How are technological advancements shaping or informing the design of Soft Goods? Michael DiTullo, our Jury Captain for this field and Creative Director at frog in San Francisco, shares his observations and predictions on the paths that soft goods designers and manufacturers are taking plus tells us why he picked his jury.
Core77: Tell us a bit about your jury and why you chose these individuals.
Michael DiTullo: All four of us, Greg McNamara, M. Coleman Horn, Chris Gadway and myself, are very experienced in bringing a variety of soft goods, footwear and accessories to production for large corporate brands as well as start-up lifestyle brands. I looked for partners on my jury who are excellent designers, have a firm understanding of brand, a deep passion for craft and experience in factory development.
What qualities will you be considering when evaluating each entry?
We will be looking for products that really represent the full package. Winning entries will have a desirable and unique brand position. They will be meticulously crafted and executed. They will be striking and iconic in their own right. On top of all of that, they will have brought an innovative twist to the industry. One of the amazing things about working in soft goods is that you are building on literally centuries of craft. To be able to pioneer a new technique or put a twist on an old one is an achievement. We are going to be looking for that twist.
What are you most excited about discovering while judging the entries?
There are a couple of global trends occurring right now in soft goods, which, on their surface, seem very disparate. The first is a return to old world craft. We are seeing products made again in the old world traditions with painstakingly hand tanned and tooled leathers, cut and stitched by hand. In some cases, these products are being made in places like the United States. It is exciting to see a broader acceptance of this type of work again!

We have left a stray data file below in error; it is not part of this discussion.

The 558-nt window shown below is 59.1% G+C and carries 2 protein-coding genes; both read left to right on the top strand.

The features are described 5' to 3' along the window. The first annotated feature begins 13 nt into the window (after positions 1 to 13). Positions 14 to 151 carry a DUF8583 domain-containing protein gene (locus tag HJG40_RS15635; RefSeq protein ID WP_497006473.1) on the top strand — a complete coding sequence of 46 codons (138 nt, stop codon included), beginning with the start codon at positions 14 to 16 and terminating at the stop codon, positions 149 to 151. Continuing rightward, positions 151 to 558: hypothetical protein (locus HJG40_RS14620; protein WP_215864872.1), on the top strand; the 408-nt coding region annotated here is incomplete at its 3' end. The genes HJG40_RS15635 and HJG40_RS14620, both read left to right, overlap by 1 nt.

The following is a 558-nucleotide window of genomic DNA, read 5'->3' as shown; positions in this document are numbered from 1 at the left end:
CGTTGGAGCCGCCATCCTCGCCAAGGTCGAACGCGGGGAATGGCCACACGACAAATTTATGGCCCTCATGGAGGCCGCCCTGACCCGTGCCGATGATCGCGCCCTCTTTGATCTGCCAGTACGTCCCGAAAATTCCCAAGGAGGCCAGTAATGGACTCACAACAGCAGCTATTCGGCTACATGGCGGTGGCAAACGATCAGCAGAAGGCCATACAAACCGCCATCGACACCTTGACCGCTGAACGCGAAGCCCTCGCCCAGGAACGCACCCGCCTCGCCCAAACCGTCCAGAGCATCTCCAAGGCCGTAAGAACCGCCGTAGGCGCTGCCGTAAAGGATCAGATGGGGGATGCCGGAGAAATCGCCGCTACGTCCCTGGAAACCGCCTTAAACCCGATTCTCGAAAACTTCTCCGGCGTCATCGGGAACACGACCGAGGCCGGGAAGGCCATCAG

On the flip side, we continue to see the mass implementation of high tech innovations like laser cutting, stitch less seam welding, and the integration of molded hard and semi-rigid components within soft goods. It is exciting that both of these trends exist at the same time, and are both at their core rooted in craftsmanship. I'm looking forward to see where the bulk of this year's entries land, and if a few of them even blend those trends.
Where do you see the future of the Soft Goods field heading?
An exciting future lies ahead. Some of the most exciting possible innovations have to do with advances outside of the soft good industry. Just-in-time manufacturing technologies and order management are leading to more and more factory side customization that is initiated and determined by the end user. The ever-cheapening and dispersal of processing power is leading to digital components integrating into soft-goods. A digital component in a shoe was almost unimaginable a decade ago, and now every Nike running shoe is compatible with Nike+. The opportunity to integrate technologies that relate to quantifying our actions the way the Philips fitBit does or acting like an input to our other devices, such as some of the Burton coats that have stitched in smartphone controls is amazing.
The challenge for designers in this category will be coming up to speed with all of these new technologies while remaining versed in the techniques of the industry to create soft goods that are innovative and desirable.
Learn more about the Soft Goods category and jury. The deadline for entries is Tuesday April 10.